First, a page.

(CN) – A magnified rate of melting measured at an Alaska glacier is causing scientists to press for reevaluation of existing models of worldwide tidewater glacier loss, according to a study published Thursday in the journal Science.
There are two main types of glaciers: tidewater, where the ice meets the ocean and terrestrial, confined mainly to high-altitude mountainous regions. Researchers focused on tidewater glaciers that are more dynamic and subject to ongoing changes driven by underwater melting and iceberg calving where the ocean meets the ice.
Scientists conducted multibeam sonar surveys on the LeConte Glacier in Southeast Alaska, a typical tidewater glacier that acts like a vast frozen river flowing from the land and into the sea, forming a partially submerged ice-ocean boundary. The sonar images were used to document and create a time-variable, three-dimensional record of changes in the glacier face that could be linked to melting and calving patterns, according to the study authors.
The sonar surveys of the submerged face of the glacier combined with other data on the ocean, ice and atmosphere collected in August 2016 and May 2017 showed twice the magnitude of underwater melting than previously estimated. Research discovered seasonally increasing submarine melt across the glacier face and at rates far greater than theory-based predictions.
“The study’s results, based on direct measurements, suggest that some glaciers may be in ‘hotter water’ than previously thought,” lead author David Sutherland, Department of Earth Sciences at University of Oregon, wrote in a statement.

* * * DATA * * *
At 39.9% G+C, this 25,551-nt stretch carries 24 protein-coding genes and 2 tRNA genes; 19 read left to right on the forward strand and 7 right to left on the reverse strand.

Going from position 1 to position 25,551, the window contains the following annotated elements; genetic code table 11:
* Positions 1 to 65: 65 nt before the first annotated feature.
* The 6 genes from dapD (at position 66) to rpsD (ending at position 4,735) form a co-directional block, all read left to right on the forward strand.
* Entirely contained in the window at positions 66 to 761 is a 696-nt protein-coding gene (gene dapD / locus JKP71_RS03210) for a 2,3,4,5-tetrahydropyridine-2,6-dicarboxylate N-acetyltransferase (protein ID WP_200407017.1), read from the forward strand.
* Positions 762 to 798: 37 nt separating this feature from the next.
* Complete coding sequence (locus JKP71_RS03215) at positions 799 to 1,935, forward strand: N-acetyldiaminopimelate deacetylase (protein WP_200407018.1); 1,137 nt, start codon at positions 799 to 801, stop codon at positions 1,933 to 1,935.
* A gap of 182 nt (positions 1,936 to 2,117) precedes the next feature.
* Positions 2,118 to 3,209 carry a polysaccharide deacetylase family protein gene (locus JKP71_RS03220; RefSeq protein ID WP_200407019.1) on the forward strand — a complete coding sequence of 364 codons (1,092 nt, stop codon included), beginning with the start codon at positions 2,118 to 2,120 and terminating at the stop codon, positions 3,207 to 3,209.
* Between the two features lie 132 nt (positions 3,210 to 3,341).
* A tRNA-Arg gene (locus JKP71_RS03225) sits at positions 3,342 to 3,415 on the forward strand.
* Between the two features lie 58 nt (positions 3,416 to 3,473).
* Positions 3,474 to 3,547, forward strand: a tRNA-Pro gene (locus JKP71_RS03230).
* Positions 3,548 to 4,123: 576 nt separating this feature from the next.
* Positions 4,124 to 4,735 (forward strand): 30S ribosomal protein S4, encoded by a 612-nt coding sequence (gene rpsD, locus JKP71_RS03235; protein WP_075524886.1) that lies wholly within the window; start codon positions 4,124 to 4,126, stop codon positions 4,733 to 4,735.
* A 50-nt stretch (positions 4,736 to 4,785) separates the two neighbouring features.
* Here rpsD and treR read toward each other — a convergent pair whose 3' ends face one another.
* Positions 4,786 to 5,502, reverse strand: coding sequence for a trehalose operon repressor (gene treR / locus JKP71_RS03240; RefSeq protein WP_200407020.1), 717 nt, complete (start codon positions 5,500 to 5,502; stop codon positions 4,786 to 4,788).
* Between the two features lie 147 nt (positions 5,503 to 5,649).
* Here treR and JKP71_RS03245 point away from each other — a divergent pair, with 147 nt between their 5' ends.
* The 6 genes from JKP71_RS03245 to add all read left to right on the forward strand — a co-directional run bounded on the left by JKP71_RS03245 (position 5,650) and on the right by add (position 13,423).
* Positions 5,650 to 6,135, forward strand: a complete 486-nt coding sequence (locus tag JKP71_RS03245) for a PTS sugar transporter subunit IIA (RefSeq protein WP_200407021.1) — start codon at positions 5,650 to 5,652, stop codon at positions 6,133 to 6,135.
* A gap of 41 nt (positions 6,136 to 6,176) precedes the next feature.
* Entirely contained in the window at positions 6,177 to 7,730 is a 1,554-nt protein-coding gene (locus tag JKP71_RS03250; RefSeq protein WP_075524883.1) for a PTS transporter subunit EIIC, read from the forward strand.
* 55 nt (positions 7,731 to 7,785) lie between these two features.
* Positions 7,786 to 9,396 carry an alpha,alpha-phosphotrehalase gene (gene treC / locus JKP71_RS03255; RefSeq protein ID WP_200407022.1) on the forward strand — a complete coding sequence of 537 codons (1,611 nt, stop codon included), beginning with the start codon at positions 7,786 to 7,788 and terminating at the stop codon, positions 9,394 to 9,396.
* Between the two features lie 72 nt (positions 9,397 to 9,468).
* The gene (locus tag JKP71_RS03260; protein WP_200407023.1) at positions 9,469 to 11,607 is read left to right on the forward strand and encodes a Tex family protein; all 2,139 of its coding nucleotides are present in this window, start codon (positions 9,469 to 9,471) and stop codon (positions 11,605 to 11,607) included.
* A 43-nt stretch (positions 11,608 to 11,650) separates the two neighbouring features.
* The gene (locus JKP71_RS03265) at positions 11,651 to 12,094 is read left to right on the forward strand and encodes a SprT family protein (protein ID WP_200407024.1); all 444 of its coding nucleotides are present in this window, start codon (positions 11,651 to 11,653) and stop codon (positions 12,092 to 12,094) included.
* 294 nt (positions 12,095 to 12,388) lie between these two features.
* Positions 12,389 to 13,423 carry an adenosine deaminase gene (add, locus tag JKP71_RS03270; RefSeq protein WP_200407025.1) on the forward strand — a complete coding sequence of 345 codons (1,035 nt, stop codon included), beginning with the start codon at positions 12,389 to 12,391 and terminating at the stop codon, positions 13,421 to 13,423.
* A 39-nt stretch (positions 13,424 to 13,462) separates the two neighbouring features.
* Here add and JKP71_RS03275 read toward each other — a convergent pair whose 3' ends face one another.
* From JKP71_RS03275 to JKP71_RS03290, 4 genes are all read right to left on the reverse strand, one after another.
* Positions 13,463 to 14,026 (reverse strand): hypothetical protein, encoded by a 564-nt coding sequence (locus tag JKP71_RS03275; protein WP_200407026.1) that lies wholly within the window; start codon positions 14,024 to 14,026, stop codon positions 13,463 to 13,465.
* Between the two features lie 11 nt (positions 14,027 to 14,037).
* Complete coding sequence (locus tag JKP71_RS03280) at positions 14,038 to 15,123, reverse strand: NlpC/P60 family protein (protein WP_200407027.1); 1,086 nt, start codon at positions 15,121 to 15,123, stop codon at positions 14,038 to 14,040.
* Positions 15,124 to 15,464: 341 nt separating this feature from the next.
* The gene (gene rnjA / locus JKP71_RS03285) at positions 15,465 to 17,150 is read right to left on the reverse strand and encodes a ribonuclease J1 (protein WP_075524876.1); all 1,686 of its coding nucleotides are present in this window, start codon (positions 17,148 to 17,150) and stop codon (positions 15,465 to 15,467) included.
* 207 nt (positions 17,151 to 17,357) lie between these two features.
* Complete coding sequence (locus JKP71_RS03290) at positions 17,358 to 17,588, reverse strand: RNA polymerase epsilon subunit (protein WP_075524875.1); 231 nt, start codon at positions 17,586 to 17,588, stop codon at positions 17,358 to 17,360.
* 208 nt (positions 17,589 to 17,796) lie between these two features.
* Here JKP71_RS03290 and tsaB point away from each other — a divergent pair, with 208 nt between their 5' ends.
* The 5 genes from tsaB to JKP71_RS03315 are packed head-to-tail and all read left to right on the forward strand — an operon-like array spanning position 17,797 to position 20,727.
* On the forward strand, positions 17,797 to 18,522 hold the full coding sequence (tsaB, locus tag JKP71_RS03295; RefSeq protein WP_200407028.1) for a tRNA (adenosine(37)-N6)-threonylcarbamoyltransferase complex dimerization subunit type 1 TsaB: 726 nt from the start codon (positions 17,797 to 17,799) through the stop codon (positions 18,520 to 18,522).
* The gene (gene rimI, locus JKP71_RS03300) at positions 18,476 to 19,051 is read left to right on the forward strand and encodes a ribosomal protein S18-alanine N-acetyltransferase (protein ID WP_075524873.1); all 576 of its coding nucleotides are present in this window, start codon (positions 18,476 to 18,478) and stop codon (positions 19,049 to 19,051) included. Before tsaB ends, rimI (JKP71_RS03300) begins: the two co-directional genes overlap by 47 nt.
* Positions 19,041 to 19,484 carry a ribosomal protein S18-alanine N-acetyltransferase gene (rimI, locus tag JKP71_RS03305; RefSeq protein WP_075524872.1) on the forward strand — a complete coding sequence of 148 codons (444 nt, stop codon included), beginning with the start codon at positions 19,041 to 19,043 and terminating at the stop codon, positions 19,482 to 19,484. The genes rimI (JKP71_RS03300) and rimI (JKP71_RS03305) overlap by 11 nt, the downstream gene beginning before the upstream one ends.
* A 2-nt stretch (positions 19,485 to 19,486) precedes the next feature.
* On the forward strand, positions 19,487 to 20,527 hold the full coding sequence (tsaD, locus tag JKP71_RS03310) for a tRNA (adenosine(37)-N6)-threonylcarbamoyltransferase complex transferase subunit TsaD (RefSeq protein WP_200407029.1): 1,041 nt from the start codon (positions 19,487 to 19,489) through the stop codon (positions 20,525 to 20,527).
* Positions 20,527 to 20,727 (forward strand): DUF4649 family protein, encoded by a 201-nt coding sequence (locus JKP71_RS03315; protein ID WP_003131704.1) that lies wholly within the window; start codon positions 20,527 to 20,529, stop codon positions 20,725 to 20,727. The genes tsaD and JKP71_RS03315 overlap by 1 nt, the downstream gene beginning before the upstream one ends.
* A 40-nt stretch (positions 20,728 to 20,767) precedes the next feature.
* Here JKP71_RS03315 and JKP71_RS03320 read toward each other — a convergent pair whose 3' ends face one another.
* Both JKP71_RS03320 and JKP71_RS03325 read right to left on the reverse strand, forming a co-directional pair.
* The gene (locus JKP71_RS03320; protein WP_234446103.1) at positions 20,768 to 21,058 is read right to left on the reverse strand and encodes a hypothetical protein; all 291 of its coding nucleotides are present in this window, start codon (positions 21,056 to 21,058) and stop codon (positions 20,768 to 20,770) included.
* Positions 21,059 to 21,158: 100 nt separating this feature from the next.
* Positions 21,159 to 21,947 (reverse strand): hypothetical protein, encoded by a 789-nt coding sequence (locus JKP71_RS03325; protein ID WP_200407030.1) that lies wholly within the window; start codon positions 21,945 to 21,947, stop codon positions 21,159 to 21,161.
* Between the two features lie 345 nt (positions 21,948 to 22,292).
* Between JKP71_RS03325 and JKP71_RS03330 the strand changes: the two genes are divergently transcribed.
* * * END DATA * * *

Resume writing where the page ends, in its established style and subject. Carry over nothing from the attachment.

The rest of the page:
Worldwide climate change research has come to recognize that ice loss from glaciers influences the rate of sea level rise and global ocean circulation – both drivers of global climate. Up to this point, data is sparse and the understanding of the dynamics of tidewater glacier melt in response to increasingly warming oceans has been made through indirect inferences and an unconstrained theoretical model of subsurface melting, according to the study.
So far, no direct measurements of submarine melting at tidewater glacier fronts have been made. Sutherland and his colleagues point to the results of their study as proof of the pressing need for more substantive data collection in order to reevaluate models to predict glacier loss and the impact on climate change as sea levels rise.